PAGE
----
The move comes after a G-7 statement on Friday that said Western countries would “put the costs on illegal Russian entities using digital assets to increase and transfer their wealth.”
There is growing concern among advanced G7 economies that cryptocurrencies are being used by Russian entities as a loophole for financial sanctions imposed on the country for invading Ukraine.
On Friday, the U.S. Treasury Department released new guidance that requires U.S. crypto companies not to engage in transactions that are subject to sanctions.
The Japanese government will strengthen measures against the transfer of funds using crypto assets in violation of sanctions, the FSA and the Ministry of Finance said in a joint statement.
Japan has lagged behind a global shift among financial regulators in imposing stricter rules on private digital currencies, while G7 wealthy powers and G20 influencers have called for stricter regulation of stablecoins.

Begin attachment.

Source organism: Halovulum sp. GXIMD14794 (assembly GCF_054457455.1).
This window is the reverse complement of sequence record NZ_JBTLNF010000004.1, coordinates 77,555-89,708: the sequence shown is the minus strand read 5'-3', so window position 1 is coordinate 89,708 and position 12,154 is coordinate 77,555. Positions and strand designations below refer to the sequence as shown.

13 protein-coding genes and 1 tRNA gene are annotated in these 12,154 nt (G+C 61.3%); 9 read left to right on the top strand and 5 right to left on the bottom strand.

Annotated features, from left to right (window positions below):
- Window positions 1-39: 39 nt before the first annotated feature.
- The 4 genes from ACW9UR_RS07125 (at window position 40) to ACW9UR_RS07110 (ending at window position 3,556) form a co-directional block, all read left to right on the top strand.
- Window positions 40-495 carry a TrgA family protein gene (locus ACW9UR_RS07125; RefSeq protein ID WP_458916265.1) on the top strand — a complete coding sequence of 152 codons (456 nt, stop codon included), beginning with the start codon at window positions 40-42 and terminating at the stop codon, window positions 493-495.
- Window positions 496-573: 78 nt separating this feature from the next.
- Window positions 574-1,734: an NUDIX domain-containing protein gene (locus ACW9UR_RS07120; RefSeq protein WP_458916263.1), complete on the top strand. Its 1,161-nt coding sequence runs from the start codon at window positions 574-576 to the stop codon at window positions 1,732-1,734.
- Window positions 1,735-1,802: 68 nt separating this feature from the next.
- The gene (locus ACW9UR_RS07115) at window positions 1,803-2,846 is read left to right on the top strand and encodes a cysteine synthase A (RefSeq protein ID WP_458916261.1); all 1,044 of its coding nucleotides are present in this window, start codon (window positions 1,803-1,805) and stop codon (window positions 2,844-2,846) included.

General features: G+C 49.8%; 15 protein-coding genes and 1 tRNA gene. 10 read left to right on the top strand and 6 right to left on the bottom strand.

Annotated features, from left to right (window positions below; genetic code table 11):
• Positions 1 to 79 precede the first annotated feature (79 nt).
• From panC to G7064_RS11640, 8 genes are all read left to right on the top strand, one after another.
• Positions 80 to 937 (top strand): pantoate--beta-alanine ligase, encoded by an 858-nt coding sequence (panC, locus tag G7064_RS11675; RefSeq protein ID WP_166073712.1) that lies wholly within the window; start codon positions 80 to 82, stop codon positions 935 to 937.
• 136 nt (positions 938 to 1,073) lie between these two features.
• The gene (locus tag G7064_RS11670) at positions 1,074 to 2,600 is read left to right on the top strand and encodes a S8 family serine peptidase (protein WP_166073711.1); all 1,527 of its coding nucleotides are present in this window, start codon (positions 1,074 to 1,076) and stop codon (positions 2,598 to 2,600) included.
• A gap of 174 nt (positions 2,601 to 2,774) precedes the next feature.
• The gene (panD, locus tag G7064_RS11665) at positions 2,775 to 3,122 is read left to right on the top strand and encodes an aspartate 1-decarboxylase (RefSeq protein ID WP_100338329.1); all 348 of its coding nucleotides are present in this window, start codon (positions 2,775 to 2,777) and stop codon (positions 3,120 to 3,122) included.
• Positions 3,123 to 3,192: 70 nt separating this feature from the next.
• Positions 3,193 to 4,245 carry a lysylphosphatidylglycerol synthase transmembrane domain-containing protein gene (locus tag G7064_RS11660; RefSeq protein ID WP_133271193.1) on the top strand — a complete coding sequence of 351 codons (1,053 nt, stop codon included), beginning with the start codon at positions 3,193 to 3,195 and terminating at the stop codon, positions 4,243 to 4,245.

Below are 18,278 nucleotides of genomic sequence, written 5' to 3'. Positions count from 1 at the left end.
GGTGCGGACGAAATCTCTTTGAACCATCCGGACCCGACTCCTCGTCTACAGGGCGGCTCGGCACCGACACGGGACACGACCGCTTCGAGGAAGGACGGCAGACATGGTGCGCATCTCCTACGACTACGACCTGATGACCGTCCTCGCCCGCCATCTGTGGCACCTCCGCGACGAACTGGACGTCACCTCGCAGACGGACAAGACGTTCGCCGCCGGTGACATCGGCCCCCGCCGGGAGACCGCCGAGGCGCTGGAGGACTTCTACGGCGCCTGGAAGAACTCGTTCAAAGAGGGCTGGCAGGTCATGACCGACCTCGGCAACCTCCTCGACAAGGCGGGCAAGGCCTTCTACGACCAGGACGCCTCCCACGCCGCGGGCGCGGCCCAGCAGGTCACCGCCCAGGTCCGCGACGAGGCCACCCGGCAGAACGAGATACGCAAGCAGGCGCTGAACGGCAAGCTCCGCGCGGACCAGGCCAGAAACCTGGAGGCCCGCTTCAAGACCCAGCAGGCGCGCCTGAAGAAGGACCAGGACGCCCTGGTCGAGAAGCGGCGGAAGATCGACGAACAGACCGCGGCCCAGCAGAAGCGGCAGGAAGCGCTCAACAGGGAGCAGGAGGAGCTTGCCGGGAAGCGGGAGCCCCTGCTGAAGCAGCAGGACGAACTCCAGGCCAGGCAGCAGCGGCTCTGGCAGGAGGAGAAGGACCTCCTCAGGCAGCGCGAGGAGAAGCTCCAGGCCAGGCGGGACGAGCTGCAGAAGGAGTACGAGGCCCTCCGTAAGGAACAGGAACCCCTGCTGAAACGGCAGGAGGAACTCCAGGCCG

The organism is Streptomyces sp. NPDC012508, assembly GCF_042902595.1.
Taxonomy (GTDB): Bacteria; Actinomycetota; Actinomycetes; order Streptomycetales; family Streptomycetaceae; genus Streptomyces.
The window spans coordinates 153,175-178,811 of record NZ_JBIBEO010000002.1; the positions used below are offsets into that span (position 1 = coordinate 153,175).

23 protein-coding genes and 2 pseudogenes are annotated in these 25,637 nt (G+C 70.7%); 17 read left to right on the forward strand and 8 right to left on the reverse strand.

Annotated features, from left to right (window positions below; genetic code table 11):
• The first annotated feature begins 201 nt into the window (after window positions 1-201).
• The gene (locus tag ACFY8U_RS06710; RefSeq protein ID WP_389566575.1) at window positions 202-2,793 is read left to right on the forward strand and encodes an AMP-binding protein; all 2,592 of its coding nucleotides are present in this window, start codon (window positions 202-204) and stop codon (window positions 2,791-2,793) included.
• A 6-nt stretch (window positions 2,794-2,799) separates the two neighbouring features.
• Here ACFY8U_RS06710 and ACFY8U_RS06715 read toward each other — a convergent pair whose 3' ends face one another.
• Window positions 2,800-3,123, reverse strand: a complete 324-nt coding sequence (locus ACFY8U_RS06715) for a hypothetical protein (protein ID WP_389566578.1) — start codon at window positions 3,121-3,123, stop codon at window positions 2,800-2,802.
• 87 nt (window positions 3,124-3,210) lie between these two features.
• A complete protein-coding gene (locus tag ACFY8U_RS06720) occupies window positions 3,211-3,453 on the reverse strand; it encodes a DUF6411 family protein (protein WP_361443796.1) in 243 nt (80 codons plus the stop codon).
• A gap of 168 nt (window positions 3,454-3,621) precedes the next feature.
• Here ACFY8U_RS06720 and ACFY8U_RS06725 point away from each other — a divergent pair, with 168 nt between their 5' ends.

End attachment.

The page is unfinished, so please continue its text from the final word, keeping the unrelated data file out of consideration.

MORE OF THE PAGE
Unauthorized payments to sanctioned individuals, including through crypto assets, carry penalties of up to three years in prison or a fine of 1 million yen ($8,487.52), the FSA said on Monday.
As of March 4, there were 31 cryptocurrency exchanges in Japan, according to the industry association.
Global regulators remain concerned about the safety of the new market for investors given its popularity. The US Securities and Exchange Commission has cited the possibility of market manipulation as one of the main reasons for rejecting several applications for bitcoin spot exchange-traded funds.